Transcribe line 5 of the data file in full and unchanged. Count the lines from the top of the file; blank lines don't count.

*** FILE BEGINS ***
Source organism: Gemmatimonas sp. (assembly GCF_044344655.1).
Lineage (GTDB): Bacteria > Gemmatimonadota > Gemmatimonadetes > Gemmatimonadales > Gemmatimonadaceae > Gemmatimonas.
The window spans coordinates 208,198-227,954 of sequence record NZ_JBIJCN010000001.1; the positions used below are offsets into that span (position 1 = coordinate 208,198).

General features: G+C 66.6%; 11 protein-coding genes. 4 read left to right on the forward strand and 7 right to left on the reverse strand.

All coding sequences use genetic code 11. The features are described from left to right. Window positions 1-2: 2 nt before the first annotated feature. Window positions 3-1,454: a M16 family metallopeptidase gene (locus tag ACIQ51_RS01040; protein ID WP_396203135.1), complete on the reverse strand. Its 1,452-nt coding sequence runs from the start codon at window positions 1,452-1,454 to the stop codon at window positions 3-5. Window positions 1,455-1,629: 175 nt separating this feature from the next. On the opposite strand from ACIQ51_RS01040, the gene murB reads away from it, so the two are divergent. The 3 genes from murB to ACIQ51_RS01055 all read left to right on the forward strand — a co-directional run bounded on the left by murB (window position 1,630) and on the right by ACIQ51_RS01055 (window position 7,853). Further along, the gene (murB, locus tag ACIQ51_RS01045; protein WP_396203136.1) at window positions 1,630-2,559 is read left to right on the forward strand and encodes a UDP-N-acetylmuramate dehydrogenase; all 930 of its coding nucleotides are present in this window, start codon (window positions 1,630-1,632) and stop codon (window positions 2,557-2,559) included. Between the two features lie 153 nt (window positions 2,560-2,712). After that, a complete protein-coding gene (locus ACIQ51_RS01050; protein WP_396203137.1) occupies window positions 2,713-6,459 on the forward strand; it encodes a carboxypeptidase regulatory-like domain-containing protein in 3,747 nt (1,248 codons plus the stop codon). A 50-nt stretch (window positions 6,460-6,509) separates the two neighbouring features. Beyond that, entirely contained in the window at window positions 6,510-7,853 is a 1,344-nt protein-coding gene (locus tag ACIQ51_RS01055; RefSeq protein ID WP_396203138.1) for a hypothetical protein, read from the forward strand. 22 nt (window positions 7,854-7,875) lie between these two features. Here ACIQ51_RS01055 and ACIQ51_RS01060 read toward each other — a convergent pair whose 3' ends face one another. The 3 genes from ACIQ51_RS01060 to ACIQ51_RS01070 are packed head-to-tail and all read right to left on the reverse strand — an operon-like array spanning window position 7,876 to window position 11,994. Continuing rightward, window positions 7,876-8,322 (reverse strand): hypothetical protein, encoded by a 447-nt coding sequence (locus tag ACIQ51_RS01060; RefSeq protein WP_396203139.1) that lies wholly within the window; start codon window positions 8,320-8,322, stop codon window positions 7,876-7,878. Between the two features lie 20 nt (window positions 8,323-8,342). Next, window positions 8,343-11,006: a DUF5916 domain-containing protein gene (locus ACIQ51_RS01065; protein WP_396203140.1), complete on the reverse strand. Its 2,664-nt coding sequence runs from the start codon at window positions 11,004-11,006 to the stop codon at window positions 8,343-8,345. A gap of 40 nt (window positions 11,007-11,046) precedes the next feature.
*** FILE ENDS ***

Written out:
All coding sequences use genetic code 11. The features are described from left to right. Window positions 1-2: 2 nt before the first annotated feature. Window positions 3-1,454: a M16 family metallopeptidase gene (locus tag ACIQ51_RS01040; protein ID WP_396203135.1), complete on the reverse strand. Its 1,452-nt coding sequence runs from the start codon at window positions 1,452-1,454 to the stop codon at window positions 3-5. Window positions 1,455-1,629: 175 nt separating this feature from the next. On the opposite strand from ACIQ51_RS01040, the gene murB reads away from it, so the two are divergent. The 3 genes from murB to ACIQ51_RS01055 all read left to right on the forward strand — a co-directional run bounded on the left by murB (window position 1,630) and on the right by ACIQ51_RS01055 (window position 7,853). Further along, the gene (murB, locus tag ACIQ51_RS01045; protein WP_396203136.1) at window positions 1,630-2,559 is read left to right on the forward strand and encodes a UDP-N-acetylmuramate dehydrogenase; all 930 of its coding nucleotides are present in this window, start codon (window positions 1,630-1,632) and stop codon (window positions 2,557-2,559) included. Between the two features lie 153 nt (window positions 2,560-2,712). After that, a complete protein-coding gene (locus ACIQ51_RS01050; protein WP_396203137.1) occupies window positions 2,713-6,459 on the forward strand; it encodes a carboxypeptidase regulatory-like domain-containing protein in 3,747 nt (1,248 codons plus the stop codon). A 50-nt stretch (window positions 6,460-6,509) separates the two neighbouring features. Beyond that, entirely contained in the window at window positions 6,510-7,853 is a 1,344-nt protein-coding gene (locus tag ACIQ51_RS01055; RefSeq protein ID WP_396203138.1) for a hypothetical protein, read from the forward strand. 22 nt (window positions 7,854-7,875) lie between these two features. Here ACIQ51_RS01055 and ACIQ51_RS01060 read toward each other — a convergent pair whose 3' ends face one another. The 3 genes from ACIQ51_RS01060 to ACIQ51_RS01070 are packed head-to-tail and all read right to left on the reverse strand — an operon-like array spanning window position 7,876 to window position 11,994. Continuing rightward, window positions 7,876-8,322 (reverse strand): hypothetical protein, encoded by a 447-nt coding sequence (locus tag ACIQ51_RS01060; RefSeq protein WP_396203139.1) that lies wholly within the window; start codon window positions 8,320-8,322, stop codon window positions 7,876-7,878. Between the two features lie 20 nt (window positions 8,323-8,342). Next, window positions 8,343-11,006: a DUF5916 domain-containing protein gene (locus ACIQ51_RS01065; protein WP_396203140.1), complete on the reverse strand. Its 2,664-nt coding sequence runs from the start codon at window positions 11,004-11,006 to the stop codon at window positions 8,343-8,345. A gap of 40 nt (window positions 11,007-11,046) precedes the next feature.